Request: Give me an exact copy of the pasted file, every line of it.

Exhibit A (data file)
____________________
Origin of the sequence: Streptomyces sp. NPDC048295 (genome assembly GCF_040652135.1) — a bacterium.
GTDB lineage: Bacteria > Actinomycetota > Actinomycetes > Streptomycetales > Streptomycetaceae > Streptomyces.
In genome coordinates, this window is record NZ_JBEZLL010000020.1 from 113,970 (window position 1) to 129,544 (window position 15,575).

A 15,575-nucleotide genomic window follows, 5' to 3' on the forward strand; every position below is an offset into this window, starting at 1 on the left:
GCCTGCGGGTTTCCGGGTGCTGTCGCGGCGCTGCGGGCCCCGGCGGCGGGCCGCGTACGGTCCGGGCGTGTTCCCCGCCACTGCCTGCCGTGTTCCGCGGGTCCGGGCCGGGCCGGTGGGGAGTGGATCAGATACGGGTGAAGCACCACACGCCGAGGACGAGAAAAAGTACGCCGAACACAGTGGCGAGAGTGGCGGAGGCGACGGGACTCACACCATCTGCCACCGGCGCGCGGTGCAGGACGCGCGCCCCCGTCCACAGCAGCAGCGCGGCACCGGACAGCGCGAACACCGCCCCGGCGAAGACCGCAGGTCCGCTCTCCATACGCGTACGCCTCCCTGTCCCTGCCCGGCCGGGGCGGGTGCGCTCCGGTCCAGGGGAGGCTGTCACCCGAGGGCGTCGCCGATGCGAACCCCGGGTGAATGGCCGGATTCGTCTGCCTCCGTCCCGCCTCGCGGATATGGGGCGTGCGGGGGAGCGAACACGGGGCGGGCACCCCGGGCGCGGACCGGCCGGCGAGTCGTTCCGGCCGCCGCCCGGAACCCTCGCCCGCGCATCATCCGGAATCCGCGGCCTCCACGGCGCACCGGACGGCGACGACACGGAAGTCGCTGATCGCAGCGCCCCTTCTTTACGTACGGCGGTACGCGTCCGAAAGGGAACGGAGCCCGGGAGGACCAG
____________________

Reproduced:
Origin of the sequence: Streptomyces sp. NPDC048295 (genome assembly GCF_040652135.1) — a bacterium.
GTDB lineage: Bacteria > Actinomycetota > Actinomycetes > Streptomycetales > Streptomycetaceae > Streptomyces.
In genome coordinates, this window is record NZ_JBEZLL010000020.1 from 113,970 (window position 1) to 129,544 (window position 15,575).

A 15,575-nucleotide genomic window follows, 5' to 3' on the forward strand; every position below is an offset into this window, starting at 1 on the left:
GCCTGCGGGTTTCCGGGTGCTGTCGCGGCGCTGCGGGCCCCGGCGGCGGGCCGCGTACGGTCCGGGCGTGTTCCCCGCCACTGCCTGCCGTGTTCCGCGGGTCCGGGCCGGGCCGGTGGGGAGTGGATCAGATACGGGTGAAGCACCACACGCCGAGGACGAGAAAAAGTACGCCGAACACAGTGGCGAGAGTGGCGGAGGCGACGGGACTCACACCATCTGCCACCGGCGCGCGGTGCAGGACGCGCGCCCCCGTCCACAGCAGCAGCGCGGCACCGGACAGCGCGAACACCGCCCCGGCGAAGACCGCAGGTCCGCTCTCCATACGCGTACGCCTCCCTGTCCCTGCCCGGCCGGGGCGGGTGCGCTCCGGTCCAGGGGAGGCTGTCACCCGAGGGCGTCGCCGATGCGAACCCCGGGTGAATGGCCGGATTCGTCTGCCTCCGTCCCGCCTCGCGGATATGGGGCGTGCGGGGGAGCGAACACGGGGCGGGCACCCCGGGCGCGGACCGGCCGGCGAGTCGTTCCGGCCGCCGCCCGGAACCCTCGCCCGCGCATCATCCGGAATCCGCGGCCTCCACGGCGCACCGGACGGCGACGACACGGAAGTCGCTGATCGCAGCGCCCCTTCTTTACGTACGGCGGTACGCGTCCGAAAGGGAACGGAGCCCGGGAGGACCAG